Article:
Data is also central to new fintech realities, as Roberto Mancone, Chief Operating Officer of we.trade Innovation DAC, pointed out. Banks are already exploiting the power of data and advanced analytics to identify, segmentate and acquire customers, keep track of the customer journey, improve credit risk decision making, develop and enhance SME behavioral rating models (using social media data) as well as early warning default detection.

“Software is Eating the World, But AI is Going to Eat Software.” – Jensen Huang, CEO, Nvidia 2017


A true, meaningful journey through Artificial Intelligence, its wonders and threats, leads to an obligatory question: how will this technology effect us as human beings? Our last speaker guided the audience in reflecting and identifying the most potent considerations and questions for the future of human culture, behaviour and even the ways in which each one of us thinks as individuals.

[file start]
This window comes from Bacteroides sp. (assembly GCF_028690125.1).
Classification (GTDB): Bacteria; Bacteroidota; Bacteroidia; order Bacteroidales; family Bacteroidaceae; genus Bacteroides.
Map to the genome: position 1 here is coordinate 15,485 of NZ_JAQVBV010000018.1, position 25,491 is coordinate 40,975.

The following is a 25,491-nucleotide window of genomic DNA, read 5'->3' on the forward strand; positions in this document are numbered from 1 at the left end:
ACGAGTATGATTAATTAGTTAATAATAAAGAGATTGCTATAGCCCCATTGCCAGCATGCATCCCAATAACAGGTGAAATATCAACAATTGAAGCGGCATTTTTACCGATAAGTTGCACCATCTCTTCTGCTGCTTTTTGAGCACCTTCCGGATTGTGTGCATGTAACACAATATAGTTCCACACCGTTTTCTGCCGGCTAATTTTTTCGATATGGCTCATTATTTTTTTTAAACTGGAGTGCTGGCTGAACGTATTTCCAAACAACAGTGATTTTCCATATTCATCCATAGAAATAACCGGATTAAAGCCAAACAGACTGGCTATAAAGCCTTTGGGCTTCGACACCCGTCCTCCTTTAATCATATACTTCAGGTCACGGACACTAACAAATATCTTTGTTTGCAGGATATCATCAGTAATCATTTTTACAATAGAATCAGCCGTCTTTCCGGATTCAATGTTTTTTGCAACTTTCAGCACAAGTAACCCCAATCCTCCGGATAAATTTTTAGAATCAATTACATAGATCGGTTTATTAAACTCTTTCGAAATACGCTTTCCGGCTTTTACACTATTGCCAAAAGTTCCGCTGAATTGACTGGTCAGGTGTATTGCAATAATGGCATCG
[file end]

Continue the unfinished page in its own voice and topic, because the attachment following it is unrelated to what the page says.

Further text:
With a Neuroscience Ph.D. and a past experience as a science journalist and author, Lone Frank pointed out the fact that technological innovation is deeply connected to two great “mental revolutions”, comparable to what Copernico and Darwin’s theories did to transform our view of the world forever.

On one side there is neuroscience: for centuries we have been thinking that there was something immaterial and solely human that defined our being. Now we know that is the “state of our brain” that define us, a unique organ that can be empowered through the use of new technological implants and substances. On the other side there is genetics, and the ongoing popularization of genome sequencing.